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An IRA Championship Unspoiled by Rain and Cold

BY ED MORAN AND BRACKETT LYONS
PHOTOS BY ED MORAN

All through Saturday morning, a cold, wind driven, rain flew straight into the faces of the athletes coming down the course on Mercer Lake. Combined with the fog rising off the warmer spring water, it was nearly impossible to see the crews until they neared the final 500-meters and began to charge through to the finish.

The conditions had been like that since Friday afternoon when one of the largest fields of eights went to the start platform for the semi-finals of the 2021 Intercollegiate Rowing Association Championship.

There was every reason for the hundreds of athletes to be unhappy. They were soaked through to the skin, coxswains were having a hard time keeping their bows pointed down the course and locked onto the start, with wind gusting from the side and the boats bobbing up and down in waves that washed over the gunnels.

They were anything but.

In every race, from the semifinals, through the finals, the joy of racing, of sharing an event and a moment, that was at first not to be, was clearly what those athletes were feeling. It was not the cold. The wind. The rain.

While they sat waiting to start, they banged their gunnels, shouted encouragement to each other — to the athletes in the boats next to them — and then raced.

There could not have been a more fitting end to the long, hard, months of Covid lost seasons, isolation, Zoom classes, and uncertainty, than what took place in Mercer County Park, in West Windsor, New Jersey Friday and Saturday at the IRA Championship.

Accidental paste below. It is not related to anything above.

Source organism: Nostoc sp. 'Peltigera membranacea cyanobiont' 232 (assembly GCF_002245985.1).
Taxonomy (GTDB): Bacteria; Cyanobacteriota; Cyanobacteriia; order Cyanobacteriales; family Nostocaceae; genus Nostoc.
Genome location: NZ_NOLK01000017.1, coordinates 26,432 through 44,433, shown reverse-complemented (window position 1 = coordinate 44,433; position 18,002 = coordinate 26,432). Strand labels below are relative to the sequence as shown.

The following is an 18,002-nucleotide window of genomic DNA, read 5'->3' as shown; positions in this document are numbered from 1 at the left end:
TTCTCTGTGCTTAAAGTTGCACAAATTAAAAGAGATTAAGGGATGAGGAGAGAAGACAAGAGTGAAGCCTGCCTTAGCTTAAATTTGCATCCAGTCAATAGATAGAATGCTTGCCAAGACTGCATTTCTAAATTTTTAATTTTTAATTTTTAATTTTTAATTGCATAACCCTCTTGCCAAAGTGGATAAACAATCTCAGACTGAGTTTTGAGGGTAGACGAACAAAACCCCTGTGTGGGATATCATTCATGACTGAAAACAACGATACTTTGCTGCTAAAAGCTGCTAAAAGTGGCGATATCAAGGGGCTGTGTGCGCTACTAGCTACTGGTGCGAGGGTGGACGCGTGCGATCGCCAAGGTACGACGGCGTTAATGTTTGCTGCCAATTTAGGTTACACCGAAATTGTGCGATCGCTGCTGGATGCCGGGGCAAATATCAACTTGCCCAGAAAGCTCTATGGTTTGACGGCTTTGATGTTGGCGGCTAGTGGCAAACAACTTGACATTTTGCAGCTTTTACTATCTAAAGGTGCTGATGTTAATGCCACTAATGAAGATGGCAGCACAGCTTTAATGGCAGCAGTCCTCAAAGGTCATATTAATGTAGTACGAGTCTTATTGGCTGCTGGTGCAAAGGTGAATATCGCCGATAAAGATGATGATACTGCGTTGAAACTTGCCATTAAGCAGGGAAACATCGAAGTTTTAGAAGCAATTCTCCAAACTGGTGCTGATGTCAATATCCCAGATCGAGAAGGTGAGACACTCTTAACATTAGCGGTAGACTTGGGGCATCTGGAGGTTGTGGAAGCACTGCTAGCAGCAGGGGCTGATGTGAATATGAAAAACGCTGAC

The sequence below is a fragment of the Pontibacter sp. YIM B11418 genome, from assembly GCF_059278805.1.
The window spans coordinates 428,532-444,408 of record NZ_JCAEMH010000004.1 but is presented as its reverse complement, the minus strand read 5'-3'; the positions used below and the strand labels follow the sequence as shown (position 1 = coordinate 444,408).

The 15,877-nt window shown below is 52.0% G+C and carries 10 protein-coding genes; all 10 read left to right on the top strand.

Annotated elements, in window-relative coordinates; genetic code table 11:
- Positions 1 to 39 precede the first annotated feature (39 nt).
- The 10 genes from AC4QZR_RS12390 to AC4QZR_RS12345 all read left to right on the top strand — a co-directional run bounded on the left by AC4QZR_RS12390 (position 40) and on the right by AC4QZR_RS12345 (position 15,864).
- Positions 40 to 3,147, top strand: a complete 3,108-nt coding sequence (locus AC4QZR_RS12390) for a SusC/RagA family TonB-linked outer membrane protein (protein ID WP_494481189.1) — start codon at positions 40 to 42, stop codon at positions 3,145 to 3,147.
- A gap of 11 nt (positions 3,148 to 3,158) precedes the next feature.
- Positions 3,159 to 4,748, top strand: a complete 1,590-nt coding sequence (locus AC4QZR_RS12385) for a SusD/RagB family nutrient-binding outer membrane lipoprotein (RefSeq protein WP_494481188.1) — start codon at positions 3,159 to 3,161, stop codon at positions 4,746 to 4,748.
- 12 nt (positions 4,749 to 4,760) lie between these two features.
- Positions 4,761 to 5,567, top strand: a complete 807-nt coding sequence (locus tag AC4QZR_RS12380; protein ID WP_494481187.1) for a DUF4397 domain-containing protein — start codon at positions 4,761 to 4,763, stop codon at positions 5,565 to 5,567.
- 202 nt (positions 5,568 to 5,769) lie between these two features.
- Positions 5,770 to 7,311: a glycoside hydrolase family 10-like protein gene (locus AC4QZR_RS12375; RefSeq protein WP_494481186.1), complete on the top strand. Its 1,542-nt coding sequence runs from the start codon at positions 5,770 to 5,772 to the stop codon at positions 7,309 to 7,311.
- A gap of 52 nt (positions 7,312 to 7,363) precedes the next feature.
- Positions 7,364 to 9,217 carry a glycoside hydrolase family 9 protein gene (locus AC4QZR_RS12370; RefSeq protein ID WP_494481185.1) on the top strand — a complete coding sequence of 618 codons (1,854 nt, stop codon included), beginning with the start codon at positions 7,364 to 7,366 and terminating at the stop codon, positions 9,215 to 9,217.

It was, without question, not the championship it is in normal times, with rosters depleted by students who could not be at school, or with entire powerhouse teams absent because of the havoc the Pandemic has caused.

But it was nonetheless an historic IRA, a true celebration of sport and camaraderie, and all taking place in the worst of weather conditions.

“The anxiety all went away once we were on the water,” said Temple University senior George Torvik, who rowed in Temple’s third varsity eight. “It feels like home out there.”

And so it seemed to every athlete and coach.

From the Varsity Challenge Cup and Ten Eyck Trophy winner University of Washington, to Torvik’s Temple teammates who worried that their team would even be able to compete because of a positive Covid test result among one of the students, being at the IRA this weekend was worth every minute in the rain.

And every Covid precaution.

Spectators were banned. Alumni tents were banned. There were no vendors. No big screen broadcasts, and masking was mandatory on the venue. But it did not detract from the racing or the celebrations and camaraderie.

As far as the racing goes, Saturday belonged to the University of Washington, which took home the Varsity Challenge Cup, won four finals and amassed 360 total points. Washington was followed in second by the University of California in both points (344) and the top varsity grand final, and by Dartmouth College, third in points (340) and in the Challenge Cup final.

Dartmouth was one of the top performers both days, finishing second to Washington in the time trial, and sweeping all three of their semifinals Friday afternoon to gain those respective top final races.

For Washington, which has placed second to Yale University the previous three years the regatta was contested, the victory was rewarding, even if Yale was among the crews not present this year.

It was especially so for two students who stayed in school for a fifth year for another chance at an IRA championship.